A highly unusual deer was recently born in Michigan, sporting a unique coat of fur, but the young fawn’s shock white face has unfortunately led to the animal being abandoned by other members of its species.
The juvenile deer is just two-weeks-old, according to Grind TV, but its life is already something of a sad story. Named “Dragon,” the deer was born at Deer Tracks Junction in Cedar Springs, Michigan, sporting a highly unusual coloration. Its pure white face is a rarity in the wild, and even rarer still in captivity. Referred to as a “piebald deer,” the fawn has unfortunately been abandoned by its mother, leaving handlers at the farm to care for it.
— Jon Mooallem (@jmooallem) June 4, 2015
The owner of Deer Tracks Junction, Hillary Powell, noted that while the fawn’s unique coat is unusual, it could also be a detriment in the wild, preventing the deer from easily hiding from predators. Possessing a pink nose and blue eyes, the deer is also susceptible to environmental dangers that others of its species aren’t.
“Normally they have a black nose,” Powell said. “It’s actually a detriment in the wild because if they don’t have shade, their nose is very sensitive to the sun and can get sun burn.”
— The Weather Network (@weathernetwork) June 3, 2015
The fawn’s mother recognized its inability to hide on an instinctual level, according to KSL, which led to the older deer abandoning its offspring just a few hours after it was born. Powell has now become the animal’s surrogate mother, and despite the cruel circumstances of its birth, she reports that Dragon has learned to frolic and prance around the facility like any of the other young deer that live there. The Powell family is currently bottle-feeding the deer, taking the place of its mother in order to keep it healthy.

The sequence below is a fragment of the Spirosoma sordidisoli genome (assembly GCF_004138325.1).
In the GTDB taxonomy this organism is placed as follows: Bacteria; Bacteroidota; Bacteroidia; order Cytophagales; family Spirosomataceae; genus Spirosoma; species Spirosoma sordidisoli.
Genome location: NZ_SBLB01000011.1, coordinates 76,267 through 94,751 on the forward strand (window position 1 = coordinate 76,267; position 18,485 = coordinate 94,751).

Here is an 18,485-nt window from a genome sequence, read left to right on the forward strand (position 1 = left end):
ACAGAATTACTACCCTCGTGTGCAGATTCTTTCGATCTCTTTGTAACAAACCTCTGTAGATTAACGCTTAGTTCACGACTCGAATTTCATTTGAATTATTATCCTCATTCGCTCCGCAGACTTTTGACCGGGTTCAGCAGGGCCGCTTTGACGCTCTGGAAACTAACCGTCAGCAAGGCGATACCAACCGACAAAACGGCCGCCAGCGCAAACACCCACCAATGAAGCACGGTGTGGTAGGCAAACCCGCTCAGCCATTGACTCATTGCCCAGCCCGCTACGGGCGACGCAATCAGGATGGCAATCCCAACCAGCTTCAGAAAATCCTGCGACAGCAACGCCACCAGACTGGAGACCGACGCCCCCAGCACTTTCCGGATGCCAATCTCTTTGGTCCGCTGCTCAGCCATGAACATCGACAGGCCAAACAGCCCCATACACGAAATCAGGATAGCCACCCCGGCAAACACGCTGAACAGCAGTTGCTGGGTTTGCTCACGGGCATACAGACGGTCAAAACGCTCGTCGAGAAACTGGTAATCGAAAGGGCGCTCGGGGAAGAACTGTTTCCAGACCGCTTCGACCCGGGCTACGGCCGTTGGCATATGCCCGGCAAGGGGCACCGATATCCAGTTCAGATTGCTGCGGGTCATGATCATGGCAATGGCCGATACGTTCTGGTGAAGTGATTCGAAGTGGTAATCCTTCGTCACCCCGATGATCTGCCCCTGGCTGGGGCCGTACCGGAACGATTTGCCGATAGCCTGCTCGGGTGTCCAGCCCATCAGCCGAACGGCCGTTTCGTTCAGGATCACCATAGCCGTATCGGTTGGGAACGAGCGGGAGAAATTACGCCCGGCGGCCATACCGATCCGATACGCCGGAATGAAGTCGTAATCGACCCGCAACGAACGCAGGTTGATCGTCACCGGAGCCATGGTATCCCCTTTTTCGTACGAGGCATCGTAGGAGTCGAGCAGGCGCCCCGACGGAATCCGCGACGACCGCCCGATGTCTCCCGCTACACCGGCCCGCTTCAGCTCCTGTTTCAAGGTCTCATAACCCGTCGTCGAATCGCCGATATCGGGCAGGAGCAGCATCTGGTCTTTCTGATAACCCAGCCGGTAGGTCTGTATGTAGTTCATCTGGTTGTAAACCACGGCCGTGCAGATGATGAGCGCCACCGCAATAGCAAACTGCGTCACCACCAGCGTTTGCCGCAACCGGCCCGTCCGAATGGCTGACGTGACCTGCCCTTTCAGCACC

— FOX 17 (@FOX17) June 2, 2015
The deer population in Michigan has faced another challenge recently, as chronic wasting disease was confirmed to be present in the region. As the Inquisitr previously reported, the disease does not impact humans, but often devastates populations of deer and elk, affecting their central nervous systems.
While Deer Tracks Junction opened to the public on June 3, it may be a few days before the public can meet Dragon. Powell and her family are currently caring for the white-faced deer and helping him build up strength before he can be put on public display.
[Photo by Deer Tracks Junction via Grind TV]